Art of the sciences

November 13th, 2014



People have hinted to me that I’m not the greatest mathematician.


I’m guilty as charged if we’re talking strictly about algebra and numbers. Most times, I defend myself against these attacks by claiming I enjoy writing and can’t understand the first thing about numbers. I’d defer to the whole “left brain” and “right brain” conversation, without really thinking about what I meant when I said this to people.


Only recently have I realized literature and mathematics are not as different from each other as they seem. In fact, they teeter on being identical.


Writing and literature are typically understood as liberal arts. For many people, literary studies are largely subjective and personal experiences.


In some ways, this is true. But language and writing are anything but arts – they find their roots in pure mathematics.


To build a house or undergo any architectural endeavor, architects must possess deep familiarity with physics, geometry, calculus and other mathematical studies. Piecing together the framework to a house requires knowledge of how each piece’s length, purpose, strength, flexibility and any number of other qualities will interact with each other. Mathematics provides the necessities for these questions.


Without intimate knowledge of these topics, no structure can reasonably serve its function. Poor building can result in leaking floors and ceilings, susceptibility to the weather and elements and, most seriously, foundational damage that condemns the whole construct.


But how are these structural concerns different than literary concerns? Besides the size, shape and material used to erect a building, the process is identical for architects and writers. Both depend upon the proper application of mathematics. Just as each laid brick adds stability to a physical structure, so too does each word provide support for the ideas they hope to convey.


Writing, then, is a site of heavy construction. As the writer hauls in new thoughts and materials, he or she must piece them carefully together to match the blueprint of the initial thought or feelings.


Words are the architectural innovations that, if carefully built, last much longer than any stone or wood.


After each unique word is pieced together to build a structure, the test of its foundational strength begins. If the writer has not paid painstaking attention to the words used to mimic his or her mental blueprint, the author might end up buried in the rubble of misplaced words and paper-thin phrases.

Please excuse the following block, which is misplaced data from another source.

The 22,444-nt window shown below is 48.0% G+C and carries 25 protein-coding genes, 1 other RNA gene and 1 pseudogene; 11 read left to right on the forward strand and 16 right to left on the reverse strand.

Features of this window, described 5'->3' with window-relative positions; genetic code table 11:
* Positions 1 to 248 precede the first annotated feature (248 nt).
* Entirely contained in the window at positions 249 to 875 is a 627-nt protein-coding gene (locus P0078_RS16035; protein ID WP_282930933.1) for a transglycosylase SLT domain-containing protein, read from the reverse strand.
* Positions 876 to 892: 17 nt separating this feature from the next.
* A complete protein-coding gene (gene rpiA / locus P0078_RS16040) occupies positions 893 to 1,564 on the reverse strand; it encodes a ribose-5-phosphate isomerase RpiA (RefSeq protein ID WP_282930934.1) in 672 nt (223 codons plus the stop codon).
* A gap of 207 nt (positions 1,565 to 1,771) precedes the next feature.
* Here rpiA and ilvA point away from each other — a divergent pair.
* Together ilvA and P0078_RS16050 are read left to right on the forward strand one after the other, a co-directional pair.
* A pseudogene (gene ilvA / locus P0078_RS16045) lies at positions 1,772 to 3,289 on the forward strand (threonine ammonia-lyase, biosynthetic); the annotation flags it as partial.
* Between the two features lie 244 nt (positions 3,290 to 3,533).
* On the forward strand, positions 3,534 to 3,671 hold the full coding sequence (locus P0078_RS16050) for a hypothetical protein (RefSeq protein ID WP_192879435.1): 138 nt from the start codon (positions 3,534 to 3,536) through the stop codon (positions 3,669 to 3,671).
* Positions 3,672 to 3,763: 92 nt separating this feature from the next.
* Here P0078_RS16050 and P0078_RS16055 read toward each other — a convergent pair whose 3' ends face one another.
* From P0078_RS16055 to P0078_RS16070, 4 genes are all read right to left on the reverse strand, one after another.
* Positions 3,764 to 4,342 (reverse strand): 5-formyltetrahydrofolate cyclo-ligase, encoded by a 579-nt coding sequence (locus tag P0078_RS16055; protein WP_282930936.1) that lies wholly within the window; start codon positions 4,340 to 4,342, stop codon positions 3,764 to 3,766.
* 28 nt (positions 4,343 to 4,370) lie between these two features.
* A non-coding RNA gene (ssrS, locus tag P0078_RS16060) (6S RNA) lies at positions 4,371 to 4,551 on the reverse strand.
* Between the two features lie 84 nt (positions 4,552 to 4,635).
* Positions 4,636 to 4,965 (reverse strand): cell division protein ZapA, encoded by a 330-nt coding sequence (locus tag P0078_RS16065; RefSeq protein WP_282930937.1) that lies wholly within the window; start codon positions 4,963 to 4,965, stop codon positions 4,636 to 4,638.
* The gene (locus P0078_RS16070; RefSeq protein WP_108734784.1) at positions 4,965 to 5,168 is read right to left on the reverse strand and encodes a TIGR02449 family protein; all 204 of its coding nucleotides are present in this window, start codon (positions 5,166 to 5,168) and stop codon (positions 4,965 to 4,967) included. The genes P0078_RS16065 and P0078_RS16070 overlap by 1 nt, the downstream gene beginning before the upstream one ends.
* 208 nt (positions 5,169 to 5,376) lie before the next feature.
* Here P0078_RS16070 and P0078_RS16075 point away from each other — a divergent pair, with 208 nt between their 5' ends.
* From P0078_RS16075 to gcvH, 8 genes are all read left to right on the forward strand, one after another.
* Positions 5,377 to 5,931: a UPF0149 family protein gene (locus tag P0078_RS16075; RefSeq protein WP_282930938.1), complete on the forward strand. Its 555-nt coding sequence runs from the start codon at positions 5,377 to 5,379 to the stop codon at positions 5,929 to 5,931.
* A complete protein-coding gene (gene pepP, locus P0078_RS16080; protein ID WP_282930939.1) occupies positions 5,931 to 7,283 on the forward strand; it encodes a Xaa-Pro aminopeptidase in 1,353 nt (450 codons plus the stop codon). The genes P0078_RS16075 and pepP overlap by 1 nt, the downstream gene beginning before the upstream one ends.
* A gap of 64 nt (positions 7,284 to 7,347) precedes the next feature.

Inviting audiences into an author’s construct is really an open house for showcasing literary abilities. If the literary calculus of the writing was wrong, impact is drained from the writing. Instead of Fort Knox, the author and any readers are left with the House of Usher.


To form a sound argument, writers must first understand the theories and principles of language. Similar to arithmetical principles, writing demands the same mathematical exactitude that architecture does.


Without regard for precise measurements and calculations of how different words, phrases and arguments interact, literary skyscrapers could never be built. In this way, understanding the basic principles of language and sentence structure are as integral to writing as core mathematical principles are to the building of any home.


Words are puzzles, but they do not have to be puzzling. Understanding basic literary principles, sentential formation and word choice are the mathematical principles that give rise to the most profound arguments and discussions.


So when people say that writing is an art, I really can’t help but smile. For people who truly succeed in their literary endeavors, writing is never anything other than precise calculations. Words are weighed and the calculus of an argument must fit within the metrics of writing’s principles.


Pure mathematics doesn’t have to include numbers. It involves abstract, broad, theoretical considerations.


As a result, the physics and algebra of architecture are derivations of the same pure mathematics that governs literature and language.


Only when the concepts of pure mathematics are rightly applied does any reader experience the art of the sciences.